B.C. Supreme court to hear arguments on Marine Harvest injunction application
December 14, 2017 – Vancouver, B.C.
Today, a British Columbia Supreme court will hear arguments regarding Marine Harvest’s application for an injunction against activists at its Midsummer aquaculture site located near Port McNeill, B.C.
Marine Harvest’s application for injunction comes after the company’s repeated efforts to seek dialogue with local First Nation leaders for a safe and peaceful resolution to the protest, and after multiple requests that activists not enter the private worksite.
“We have sought this injunction after many months of activist activity and numerous failed attempts to begin dialogue with protest organizers. Our staff must be able to work in a safe environment, and free of harassment and intimidation,” says Vincent Erenst, Marine Harvest Canada’s managing director.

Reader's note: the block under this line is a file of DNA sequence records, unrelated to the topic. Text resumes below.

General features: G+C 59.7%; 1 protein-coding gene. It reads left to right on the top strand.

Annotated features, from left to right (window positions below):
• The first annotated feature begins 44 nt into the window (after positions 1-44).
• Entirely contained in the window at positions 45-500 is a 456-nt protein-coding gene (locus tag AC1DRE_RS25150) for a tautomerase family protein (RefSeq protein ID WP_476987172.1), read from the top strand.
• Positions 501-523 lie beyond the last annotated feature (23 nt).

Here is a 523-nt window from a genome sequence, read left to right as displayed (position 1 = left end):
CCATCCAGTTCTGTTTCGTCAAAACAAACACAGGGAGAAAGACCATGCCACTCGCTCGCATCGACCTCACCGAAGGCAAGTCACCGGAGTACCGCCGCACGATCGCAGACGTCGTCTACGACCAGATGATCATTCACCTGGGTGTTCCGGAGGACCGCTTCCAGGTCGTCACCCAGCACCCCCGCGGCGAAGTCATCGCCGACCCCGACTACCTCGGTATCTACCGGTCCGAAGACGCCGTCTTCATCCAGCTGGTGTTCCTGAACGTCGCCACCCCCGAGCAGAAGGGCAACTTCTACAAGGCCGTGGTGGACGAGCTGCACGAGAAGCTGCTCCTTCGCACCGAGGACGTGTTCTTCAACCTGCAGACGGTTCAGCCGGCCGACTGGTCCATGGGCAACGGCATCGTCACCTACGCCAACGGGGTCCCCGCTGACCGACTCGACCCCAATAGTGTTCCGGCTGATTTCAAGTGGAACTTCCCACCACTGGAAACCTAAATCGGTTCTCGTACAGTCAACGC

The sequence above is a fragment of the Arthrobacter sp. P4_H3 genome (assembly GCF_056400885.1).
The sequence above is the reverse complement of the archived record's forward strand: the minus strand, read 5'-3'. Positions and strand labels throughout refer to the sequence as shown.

Marine Harvest had delayed its business operations to accommodate the safety of protesters, and to allow for dialogue with local First Nation leaders.
“First Nation leadership have made it clear to us that their issue is primarily about indigenous rights and consultation and wish to speak government to government. This important discussion needs to occur so our business – and many other businesses in the Province that utilize Crown lands – have clarity about this process. Throughout this process we remain very willing to find compromise that may lead to short-term and long-term solutions.”
Located on Vancouver Island, Marine Harvest Canada operates within the traditional territories of 24 First Nations and has formal agreements with 15 of these Nations and seven First Nation-owned businesses. It is one of the region’s largest private employers, with about 600 employees dedicated to raising and processing fresh salmon.